Assessing Sen and Formal Examinations

Special Educational needs are a vast area incorporating many areas including physical, emotional and learning needs. Legislation over the past years has removed many of the barriers for candidates with a disability or any form of SEN, to ensure a fully inclusive educational system.
The SEN and disability act of 2001 states that schools have to make adjustments to ensure that any student with a disability is not disadvantaged. Educational establishments have to develop a curriculum that meets the needs of a diverse society incorporating many needs, ensuring equality.
This also applies within the examination and assessment framework across all educational provision from reception to adult.

To ensure consistency and validity the Joint Council for Qualifications (QCF) along with the Federation of Awarding bodies have set up guidelines and procedures with regard to Access Arrangements for general and vocational qualifications. These guidelines are updated, published and sent out to all examination centres each academic year. They are also available online.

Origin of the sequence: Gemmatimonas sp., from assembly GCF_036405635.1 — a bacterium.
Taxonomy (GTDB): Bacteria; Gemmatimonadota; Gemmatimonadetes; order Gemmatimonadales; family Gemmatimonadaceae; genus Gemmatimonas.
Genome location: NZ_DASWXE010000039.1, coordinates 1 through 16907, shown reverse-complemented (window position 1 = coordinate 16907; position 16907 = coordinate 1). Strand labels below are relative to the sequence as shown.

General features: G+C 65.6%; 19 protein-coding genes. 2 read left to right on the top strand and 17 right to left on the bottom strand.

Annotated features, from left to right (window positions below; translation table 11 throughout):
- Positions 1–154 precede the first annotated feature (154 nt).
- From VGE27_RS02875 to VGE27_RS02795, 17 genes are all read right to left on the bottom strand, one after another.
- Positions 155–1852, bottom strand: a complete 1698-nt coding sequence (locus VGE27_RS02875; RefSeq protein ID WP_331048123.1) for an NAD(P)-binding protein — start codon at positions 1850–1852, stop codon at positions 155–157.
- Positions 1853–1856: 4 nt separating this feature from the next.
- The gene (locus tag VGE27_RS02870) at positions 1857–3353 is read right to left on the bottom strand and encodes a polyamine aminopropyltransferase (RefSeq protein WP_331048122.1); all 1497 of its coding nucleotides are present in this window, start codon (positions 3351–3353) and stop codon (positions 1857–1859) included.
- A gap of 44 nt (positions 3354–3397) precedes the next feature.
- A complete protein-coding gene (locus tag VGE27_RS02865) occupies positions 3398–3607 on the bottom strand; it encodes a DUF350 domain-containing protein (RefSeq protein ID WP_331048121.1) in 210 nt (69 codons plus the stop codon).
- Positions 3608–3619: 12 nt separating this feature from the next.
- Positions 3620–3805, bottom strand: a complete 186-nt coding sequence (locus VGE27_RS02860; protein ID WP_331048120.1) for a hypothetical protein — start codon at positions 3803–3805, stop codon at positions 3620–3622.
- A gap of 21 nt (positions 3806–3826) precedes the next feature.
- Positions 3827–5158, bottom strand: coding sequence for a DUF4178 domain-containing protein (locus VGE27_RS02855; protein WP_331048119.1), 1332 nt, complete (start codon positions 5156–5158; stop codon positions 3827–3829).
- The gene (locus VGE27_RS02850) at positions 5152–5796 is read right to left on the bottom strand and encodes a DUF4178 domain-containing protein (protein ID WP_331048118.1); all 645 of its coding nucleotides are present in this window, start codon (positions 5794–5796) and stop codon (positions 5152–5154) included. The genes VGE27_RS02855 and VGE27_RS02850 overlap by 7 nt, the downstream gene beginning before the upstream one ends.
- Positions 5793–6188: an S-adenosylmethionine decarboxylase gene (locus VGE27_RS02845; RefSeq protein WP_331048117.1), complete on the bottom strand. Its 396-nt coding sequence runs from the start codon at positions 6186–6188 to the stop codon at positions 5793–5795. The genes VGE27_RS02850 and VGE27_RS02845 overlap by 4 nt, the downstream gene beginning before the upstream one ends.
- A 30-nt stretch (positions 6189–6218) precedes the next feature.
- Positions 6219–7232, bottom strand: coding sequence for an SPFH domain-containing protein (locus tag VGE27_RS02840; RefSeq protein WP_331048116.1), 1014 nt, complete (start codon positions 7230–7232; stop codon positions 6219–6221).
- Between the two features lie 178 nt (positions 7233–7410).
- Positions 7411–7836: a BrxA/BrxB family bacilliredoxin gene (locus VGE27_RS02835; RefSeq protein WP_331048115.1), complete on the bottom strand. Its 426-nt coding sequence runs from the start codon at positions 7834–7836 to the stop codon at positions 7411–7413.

Access arrangements allow examination or assessment candidates with long term or temporary need to access the exam/ assessment with some form of concession. This concession must not compromise the examination or give the candidate any unfair advantage. The access arrangement that is put in place will ensure that the candidate can show their knowledge and skills within the demands of the assessment.
Some examples of access arrangements are:
• Reader
• Scribe
• Additional time to complete the exam
• Supervised Rest breaks  
• Use of a word processor
An example of use would be
A candidate has a physical need that results in tiredness of limbs; supervised rest breaks would be put in place to allow the candidate to complete the assessment. The candidate would still complete the exam within the required time and time taken for breaks would be discounted.

A student with Dyslexia may struggle to...